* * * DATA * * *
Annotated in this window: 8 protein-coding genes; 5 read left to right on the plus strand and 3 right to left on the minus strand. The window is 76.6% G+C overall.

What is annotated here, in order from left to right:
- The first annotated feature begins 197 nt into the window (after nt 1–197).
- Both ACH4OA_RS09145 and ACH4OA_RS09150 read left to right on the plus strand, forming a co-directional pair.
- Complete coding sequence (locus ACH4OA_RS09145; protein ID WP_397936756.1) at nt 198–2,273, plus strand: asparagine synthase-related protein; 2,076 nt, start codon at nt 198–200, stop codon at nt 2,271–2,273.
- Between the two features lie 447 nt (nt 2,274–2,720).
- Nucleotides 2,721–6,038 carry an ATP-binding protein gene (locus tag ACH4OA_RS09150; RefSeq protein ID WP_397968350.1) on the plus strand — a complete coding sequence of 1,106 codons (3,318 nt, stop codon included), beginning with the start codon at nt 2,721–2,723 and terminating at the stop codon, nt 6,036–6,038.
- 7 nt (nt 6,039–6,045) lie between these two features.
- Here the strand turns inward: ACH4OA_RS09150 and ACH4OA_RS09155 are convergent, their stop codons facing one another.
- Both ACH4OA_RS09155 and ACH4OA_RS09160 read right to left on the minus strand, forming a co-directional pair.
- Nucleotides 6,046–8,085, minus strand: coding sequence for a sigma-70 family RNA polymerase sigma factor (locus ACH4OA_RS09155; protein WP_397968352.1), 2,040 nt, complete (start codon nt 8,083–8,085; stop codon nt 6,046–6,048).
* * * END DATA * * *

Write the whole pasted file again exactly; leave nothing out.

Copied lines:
Annotated in this window: 8 protein-coding genes; 5 read left to right on the plus strand and 3 right to left on the minus strand. The window is 76.6% G+C overall.

What is annotated here, in order from left to right:
- The first annotated feature begins 197 nt into the window (after nt 1–197).
- Both ACH4OA_RS09145 and ACH4OA_RS09150 read left to right on the plus strand, forming a co-directional pair.
- Complete coding sequence (locus ACH4OA_RS09145; protein ID WP_397936756.1) at nt 198–2,273, plus strand: asparagine synthase-related protein; 2,076 nt, start codon at nt 198–200, stop codon at nt 2,271–2,273.
- Between the two features lie 447 nt (nt 2,274–2,720).
- Nucleotides 2,721–6,038 carry an ATP-binding protein gene (locus tag ACH4OA_RS09150; RefSeq protein ID WP_397968350.1) on the plus strand — a complete coding sequence of 1,106 codons (3,318 nt, stop codon included), beginning with the start codon at nt 2,721–2,723 and terminating at the stop codon, nt 6,036–6,038.
- 7 nt (nt 6,039–6,045) lie between these two features.
- Here the strand turns inward: ACH4OA_RS09150 and ACH4OA_RS09155 are convergent, their stop codons facing one another.
- Both ACH4OA_RS09155 and ACH4OA_RS09160 read right to left on the minus strand, forming a co-directional pair.
- Nucleotides 6,046–8,085, minus strand: coding sequence for a sigma-70 family RNA polymerase sigma factor (locus ACH4OA_RS09155; protein WP_397968352.1), 2,040 nt, complete (start codon nt 8,083–8,085; stop codon nt 6,046–6,048).